Effects of morphine salfate upon activity of the neurons of dorsal-horn lamina V as evoked by graded noxious thermal stimuli applied on the receptive field were studied in spinal cordtransected, decerebrate cats utilizing an extracellular microelectrode recording technique. All single units studied (n = 30) responded to noxious thermal as well as to noxious mechanical stimulation. Their spontaneous discharge frequency was 9.7 +/- 1.5 (mean +/- 1 SE) impulses/sec (IPS), the threshold skin temperature was 44.8 +/- 0.2 C, and a linear correlation existed between skin temperature and discharge frequency at 6.7 +/- 0.6 IPS/degree C. Morphine, I and 2 mg/kg, iv, suppressed spontaneous activity by 53 +/- 6 and 84 +/- 6 per cent, respectively; increased threshold skin temperature to 46.5 +/- 0.3 and 47.9 +/- 0,5 C, respectively, and maintained the linear correlation between skin temperature and discharge frequency but depressed the mean slope of the regression line to 4.5 +/- 0.7 and to 2.4 +/- 0.4 IPS/degree C, respectively. Naloxone, 0.02-0.04 mg/kg, iv, reversed all of these changes produced by morphine. The results of the present study are, to the authors' knowledge, the first demonstration of the suppressive effect of morphine on the spinal nociceptive neurons in Rexed lamina V as they respond to graded noxious thermal stimuli. These results may explain the analgesic action of morphine at the spinal level.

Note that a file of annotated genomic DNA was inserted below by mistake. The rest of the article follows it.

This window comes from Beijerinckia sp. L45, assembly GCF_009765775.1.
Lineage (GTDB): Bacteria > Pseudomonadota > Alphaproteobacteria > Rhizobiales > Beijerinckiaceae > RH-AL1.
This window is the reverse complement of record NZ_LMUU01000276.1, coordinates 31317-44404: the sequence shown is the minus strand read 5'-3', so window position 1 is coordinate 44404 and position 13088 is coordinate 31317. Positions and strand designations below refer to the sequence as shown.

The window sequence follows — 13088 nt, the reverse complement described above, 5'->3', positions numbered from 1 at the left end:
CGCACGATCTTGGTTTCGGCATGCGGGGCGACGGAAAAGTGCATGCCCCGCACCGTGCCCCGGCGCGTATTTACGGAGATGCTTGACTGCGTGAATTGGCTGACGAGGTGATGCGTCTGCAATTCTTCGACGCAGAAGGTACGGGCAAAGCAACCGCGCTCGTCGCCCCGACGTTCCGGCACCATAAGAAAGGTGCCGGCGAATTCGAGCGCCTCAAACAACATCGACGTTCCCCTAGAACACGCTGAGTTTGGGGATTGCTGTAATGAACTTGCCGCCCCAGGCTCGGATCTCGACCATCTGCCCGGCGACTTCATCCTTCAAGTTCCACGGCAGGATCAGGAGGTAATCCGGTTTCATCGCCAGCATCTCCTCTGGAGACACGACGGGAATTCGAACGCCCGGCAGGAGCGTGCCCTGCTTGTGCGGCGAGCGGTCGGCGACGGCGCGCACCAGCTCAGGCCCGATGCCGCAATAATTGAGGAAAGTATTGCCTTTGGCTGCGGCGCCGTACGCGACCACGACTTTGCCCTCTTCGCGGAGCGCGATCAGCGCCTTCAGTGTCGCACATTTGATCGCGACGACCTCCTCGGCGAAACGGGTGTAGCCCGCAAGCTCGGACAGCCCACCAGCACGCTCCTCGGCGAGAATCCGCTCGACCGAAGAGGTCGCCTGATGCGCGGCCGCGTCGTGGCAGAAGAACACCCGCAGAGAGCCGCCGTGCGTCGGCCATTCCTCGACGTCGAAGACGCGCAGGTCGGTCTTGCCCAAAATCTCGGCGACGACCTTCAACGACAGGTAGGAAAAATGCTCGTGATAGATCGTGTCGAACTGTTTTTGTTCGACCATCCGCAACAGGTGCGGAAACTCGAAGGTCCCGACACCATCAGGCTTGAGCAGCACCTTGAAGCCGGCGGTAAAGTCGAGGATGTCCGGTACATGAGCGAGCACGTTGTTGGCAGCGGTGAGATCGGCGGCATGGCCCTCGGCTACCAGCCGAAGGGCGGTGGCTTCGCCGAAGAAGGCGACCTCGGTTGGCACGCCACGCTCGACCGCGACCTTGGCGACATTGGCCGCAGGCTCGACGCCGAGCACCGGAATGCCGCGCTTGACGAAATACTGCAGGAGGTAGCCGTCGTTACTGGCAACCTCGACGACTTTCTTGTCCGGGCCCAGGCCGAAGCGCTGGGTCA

(C) 1979 American Society of Anesthesiologists, Inc.